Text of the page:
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Author's Final Manuscript

Publication Title

East European Politics and Societies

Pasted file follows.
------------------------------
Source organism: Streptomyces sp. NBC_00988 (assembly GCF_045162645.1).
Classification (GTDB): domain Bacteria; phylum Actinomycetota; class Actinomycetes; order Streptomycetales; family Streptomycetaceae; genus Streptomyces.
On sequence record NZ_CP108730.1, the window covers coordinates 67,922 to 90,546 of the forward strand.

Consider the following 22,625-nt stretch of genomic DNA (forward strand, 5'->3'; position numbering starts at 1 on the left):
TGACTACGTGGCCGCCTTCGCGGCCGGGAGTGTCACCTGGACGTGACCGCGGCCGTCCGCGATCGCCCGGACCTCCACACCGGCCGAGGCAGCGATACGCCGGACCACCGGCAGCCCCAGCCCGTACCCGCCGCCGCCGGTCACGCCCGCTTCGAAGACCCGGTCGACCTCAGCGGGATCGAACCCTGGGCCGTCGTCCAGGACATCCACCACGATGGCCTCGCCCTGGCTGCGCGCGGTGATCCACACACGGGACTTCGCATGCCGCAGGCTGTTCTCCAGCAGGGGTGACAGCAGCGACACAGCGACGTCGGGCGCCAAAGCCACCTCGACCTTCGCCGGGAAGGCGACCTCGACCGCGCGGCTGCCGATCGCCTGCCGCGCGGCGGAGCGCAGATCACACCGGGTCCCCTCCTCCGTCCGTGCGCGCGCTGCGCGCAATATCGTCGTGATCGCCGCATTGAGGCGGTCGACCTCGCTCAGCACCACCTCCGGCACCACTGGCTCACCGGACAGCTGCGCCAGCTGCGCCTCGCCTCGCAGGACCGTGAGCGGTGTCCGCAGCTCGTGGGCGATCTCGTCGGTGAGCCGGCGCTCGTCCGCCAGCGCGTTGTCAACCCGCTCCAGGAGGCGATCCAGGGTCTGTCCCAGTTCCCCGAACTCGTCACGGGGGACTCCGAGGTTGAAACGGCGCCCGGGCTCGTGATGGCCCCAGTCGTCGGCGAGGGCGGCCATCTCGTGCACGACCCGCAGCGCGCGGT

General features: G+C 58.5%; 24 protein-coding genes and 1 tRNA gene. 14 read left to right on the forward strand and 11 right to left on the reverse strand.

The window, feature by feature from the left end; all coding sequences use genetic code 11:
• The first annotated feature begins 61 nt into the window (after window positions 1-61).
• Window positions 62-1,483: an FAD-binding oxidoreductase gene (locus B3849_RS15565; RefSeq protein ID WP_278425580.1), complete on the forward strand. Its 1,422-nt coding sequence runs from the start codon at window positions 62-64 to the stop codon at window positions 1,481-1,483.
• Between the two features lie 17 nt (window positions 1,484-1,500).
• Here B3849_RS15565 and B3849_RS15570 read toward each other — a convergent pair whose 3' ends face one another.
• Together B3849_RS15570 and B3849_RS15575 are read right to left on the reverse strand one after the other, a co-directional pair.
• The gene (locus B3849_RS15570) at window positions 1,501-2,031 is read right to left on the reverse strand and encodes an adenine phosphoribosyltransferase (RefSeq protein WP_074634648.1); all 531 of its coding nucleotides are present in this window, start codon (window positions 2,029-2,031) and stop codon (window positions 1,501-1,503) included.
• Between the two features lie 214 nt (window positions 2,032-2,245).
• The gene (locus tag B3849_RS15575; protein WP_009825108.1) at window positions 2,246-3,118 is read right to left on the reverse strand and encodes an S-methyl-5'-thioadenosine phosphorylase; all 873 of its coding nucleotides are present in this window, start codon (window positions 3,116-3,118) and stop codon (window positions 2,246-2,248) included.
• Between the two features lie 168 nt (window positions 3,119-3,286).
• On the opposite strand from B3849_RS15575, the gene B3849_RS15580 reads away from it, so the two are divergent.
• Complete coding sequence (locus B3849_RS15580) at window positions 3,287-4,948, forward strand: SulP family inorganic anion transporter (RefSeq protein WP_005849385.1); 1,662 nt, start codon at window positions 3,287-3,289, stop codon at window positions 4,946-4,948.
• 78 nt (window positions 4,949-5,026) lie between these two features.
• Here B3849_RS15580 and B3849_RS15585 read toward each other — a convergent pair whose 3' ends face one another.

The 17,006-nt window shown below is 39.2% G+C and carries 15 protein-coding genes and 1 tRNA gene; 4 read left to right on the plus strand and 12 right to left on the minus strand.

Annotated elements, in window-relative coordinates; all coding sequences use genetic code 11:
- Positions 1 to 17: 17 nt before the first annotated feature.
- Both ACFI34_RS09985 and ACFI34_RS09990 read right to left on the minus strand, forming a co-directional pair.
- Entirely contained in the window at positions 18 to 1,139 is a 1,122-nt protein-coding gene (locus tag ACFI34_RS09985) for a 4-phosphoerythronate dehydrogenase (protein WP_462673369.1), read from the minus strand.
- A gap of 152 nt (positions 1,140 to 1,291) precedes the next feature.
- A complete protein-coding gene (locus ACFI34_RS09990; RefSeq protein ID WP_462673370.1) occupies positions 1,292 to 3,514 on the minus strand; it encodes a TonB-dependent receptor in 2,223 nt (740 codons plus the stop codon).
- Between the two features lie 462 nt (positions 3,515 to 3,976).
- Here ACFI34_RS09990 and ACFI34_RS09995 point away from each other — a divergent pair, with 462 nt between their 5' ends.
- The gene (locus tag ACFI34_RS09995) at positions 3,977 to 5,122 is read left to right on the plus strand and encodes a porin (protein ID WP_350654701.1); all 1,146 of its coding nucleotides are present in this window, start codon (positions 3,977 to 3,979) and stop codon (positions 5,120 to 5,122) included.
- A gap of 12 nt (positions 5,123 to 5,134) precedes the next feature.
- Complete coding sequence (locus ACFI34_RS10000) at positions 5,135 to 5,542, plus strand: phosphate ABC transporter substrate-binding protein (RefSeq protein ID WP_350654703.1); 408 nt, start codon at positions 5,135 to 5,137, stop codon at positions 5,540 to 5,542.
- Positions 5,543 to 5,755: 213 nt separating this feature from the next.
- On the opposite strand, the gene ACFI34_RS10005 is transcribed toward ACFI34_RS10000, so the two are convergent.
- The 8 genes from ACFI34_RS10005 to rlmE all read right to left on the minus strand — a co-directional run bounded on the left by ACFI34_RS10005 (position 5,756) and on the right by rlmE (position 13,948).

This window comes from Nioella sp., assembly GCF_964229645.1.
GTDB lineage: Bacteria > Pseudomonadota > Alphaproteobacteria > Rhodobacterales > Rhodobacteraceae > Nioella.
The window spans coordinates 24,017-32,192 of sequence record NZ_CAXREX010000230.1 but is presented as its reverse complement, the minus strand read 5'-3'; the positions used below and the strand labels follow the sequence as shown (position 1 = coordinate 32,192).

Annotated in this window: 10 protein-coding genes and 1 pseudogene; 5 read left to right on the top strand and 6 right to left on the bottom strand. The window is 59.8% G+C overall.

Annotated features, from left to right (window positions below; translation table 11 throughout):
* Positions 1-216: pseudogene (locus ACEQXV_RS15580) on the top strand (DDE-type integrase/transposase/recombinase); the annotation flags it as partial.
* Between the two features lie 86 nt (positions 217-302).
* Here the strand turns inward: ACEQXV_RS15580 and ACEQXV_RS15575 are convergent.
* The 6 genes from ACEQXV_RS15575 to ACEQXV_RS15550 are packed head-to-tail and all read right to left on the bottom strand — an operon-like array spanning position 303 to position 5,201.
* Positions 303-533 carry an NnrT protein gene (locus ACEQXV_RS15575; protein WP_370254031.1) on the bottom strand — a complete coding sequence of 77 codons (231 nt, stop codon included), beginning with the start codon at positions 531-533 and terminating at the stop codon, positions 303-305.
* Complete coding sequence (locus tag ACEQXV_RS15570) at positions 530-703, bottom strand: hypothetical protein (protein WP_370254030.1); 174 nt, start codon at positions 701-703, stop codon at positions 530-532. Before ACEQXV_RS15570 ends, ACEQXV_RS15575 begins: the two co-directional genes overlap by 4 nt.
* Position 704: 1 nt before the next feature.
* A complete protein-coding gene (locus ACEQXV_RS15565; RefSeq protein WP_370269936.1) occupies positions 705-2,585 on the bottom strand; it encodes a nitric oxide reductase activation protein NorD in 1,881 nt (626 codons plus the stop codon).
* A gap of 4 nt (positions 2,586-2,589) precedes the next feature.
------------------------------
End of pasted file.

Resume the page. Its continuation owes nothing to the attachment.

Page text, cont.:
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The article examines the historical processes and the motivations of contemporary Hungarian politicians to officially rehabilitate the memory of Cécile Tormay, the internationally acclaimed writer and founder of Hungary’s conservative women’s movement. Through tracing the politics of remembering Tormay since World War II it demonstrates how Tormay’s recent reemergence as a new national icon was intimately tied to a decisive shift in the direction of Hungarian politics from a pro-Western stance to one that is openly hostile towards Western liberalism. Tormay, part of the ruling elite in the authoritarian interwar Horthy regime, was a fierce anticommunist, antisemite, and staunch nationalist who rallied Hungarians to reclaim territories lost after World War I. Already a national icon,Tormay became a central protagonist of one of the largest interwar political scandals in which she was accused of homosexuality and sleeping with the wives of high aristocrats. Yet, stunningly, neither during the interwar years nor since 1989 has the scandal around her alleged homosexuality stopped centre-right and increasingly right wing (Fidesz) and far right (Jobbik) politicians from embracing her as Hungary’s ideal patriotic female figure of the past century. Such a paradox the article contends can be explained by these regimes’ different both approaches to public and private sexuality. By making Tormay’s private sexuality irrelevant the interwar and post-socialist conservative governments could hold up Tormay’s public vision of anticommunism, antisemitism, nationalism, and traditional gender norms as their own.



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